Friday, October 14, 2016

Favorite Friday: My favorite places in Italy!

Ah. Italia! Italy conjures up great memories. Some of you may or may not know that I spent a little over six years of my life, on and off living in Italy. I can say that they were some of the best years of my life. Our first son was born there! There is not a day that goes by that I do not pine for Italy. I would go back in a heartbeat. There is something about Italy that just lures you in, takes hold and never lets go. Once you've got the bug, it's hard to get over it. There is no cure.

I got the best of both worlds while I was there. My longest stretch was when I lived in Rome which is, to many Italians, the South. I would say it straddles both North and South. But after having lived in the North for a short time, I can see the clear difference between the life that is lived in the South and North. So here are some of my most favorite places to visit. If you are ever heading to Italy, let me know so that I may recommend lots and lots more. The list is inexhaustible.

1. Rome. There is no place like Rome. It is the "eternal city" for many reasons, but probably the best part of Rome is the presence of the Church. It is unlike any other place. To visit the places of the Church is to visit history and eternity. You can live your whole life in Rome and never see all there is to see. Besides the Church there is so much rich history of art and architecture. The city is a museum. A living one.


2. Siena. Siena is probably one of my favorite ancient cities next to Rome. What I love the most about it is that it's small and quaint yet it's history is large and it's traditions are extravagant. One of my favorite saints is from Siena. St. Catherine, named doctor of the Church. Here you will be blown away by its' unique central Piazza, Piazza del Campo. The rich tradition of il Palio a bare-back horse race that takes place each summer on the Piazza del Campo is something to experience. It goes back centuries where local families compete for the banner of the Virgin Mary.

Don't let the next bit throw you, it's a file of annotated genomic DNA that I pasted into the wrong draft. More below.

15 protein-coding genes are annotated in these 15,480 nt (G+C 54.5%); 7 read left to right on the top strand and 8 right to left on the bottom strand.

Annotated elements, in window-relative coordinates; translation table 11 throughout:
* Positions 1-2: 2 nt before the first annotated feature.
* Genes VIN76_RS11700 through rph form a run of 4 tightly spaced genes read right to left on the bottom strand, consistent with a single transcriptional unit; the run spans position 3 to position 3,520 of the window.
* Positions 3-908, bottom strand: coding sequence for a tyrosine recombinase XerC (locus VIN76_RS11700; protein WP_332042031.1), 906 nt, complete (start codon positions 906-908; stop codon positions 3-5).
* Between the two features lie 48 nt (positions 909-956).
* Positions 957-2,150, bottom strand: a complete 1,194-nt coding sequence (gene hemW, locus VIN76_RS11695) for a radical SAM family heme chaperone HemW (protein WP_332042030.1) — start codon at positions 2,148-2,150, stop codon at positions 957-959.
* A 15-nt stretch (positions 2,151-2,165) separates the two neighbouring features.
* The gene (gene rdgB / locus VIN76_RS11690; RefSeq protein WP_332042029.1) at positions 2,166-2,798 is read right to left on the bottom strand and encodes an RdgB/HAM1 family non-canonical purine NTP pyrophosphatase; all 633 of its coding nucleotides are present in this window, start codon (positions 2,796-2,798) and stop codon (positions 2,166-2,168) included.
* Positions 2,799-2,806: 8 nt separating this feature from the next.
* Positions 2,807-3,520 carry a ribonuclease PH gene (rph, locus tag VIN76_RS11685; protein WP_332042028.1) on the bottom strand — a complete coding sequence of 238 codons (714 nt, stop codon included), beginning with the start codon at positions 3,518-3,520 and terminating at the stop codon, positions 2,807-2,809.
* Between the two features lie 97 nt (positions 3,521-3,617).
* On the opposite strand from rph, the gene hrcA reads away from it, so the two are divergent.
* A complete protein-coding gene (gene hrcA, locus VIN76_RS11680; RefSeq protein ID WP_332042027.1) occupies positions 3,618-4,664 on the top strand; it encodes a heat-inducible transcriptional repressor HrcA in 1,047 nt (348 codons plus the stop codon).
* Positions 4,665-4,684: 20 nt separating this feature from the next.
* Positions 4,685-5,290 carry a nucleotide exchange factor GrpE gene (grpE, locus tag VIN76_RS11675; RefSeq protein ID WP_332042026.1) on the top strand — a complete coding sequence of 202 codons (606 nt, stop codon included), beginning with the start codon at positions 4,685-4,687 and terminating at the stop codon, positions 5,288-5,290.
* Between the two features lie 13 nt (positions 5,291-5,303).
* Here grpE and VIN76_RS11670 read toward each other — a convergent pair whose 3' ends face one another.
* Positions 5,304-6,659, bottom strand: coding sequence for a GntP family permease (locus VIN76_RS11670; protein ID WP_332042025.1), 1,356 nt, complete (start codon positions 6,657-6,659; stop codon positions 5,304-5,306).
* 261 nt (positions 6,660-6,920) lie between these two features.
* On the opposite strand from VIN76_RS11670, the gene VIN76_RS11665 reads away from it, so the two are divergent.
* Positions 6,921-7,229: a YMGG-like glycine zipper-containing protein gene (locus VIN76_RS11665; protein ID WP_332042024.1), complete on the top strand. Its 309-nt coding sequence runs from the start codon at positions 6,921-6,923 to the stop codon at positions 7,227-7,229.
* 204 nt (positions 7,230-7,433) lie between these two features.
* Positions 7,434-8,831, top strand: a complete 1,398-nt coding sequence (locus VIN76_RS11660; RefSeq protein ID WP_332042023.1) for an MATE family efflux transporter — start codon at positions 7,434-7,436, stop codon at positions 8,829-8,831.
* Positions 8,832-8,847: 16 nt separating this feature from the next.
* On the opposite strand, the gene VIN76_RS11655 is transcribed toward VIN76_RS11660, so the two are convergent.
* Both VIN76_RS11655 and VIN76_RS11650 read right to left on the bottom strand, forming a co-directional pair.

3. Turin. This was my home for a couple of years. I really was able to discover this gem in Italy's Piedmont region. Turin is usually known for the auto industry, namely Fiat. Turin is the Detroit of Italy, so it is said. But in reality, Turin has so much to discover. It is a Baroque city of beautiful, elegant architecture. It is also the city of many holy things: Shroud of Turin, Blessed Pier Giorgio Frassati, St. John Bosco, St. Domenico Savio, St. Joseph Cottolengo, St. Giuseppe Cafasso, and the list goes on really. A great city to visit if you love cars but an even better place to visit for it's rich history in Italian patronage as it was the original capital of Italy.

4. Amalfi Coast (Positano). When I originally visited Amalfi back in 1999 it was not a well known destination among international tourists. Hence, it was a pleasant destination to rest and just relax. It's beauty is beyond captivating. It truly looks like that quintessential Italian city on the southern coast. Unfortunately, now it is very popular and it is no longer the quiet beauty it was before. But I must say that it is so absolutely breathtaking that it deserves a visit regardless of the crowds and the annoying street vendors.

Photo: Getty Images
5. Orvieto. This small hill town is just over an hour from Rome. It is a great day trip and it deserves a look for many reasons. First of all it is a quaint little hill town with lots of wonderful things to see. But probably one of the most spectacular reasons to visit this town is it's Cathedral. This 14th century gem displays its beauty both on the inside and out. It's Romanesque-Gothic style is truly amazing and is unlike any other in the region. But it's most amazing feature is within. The Cathedral was built by Pope Urban IV to house the Eucharistic miracle that had occurred in 1263 in the nearby town of Bolsena. Whether you believe or not, it is an amazing story of faith. You can read about it here.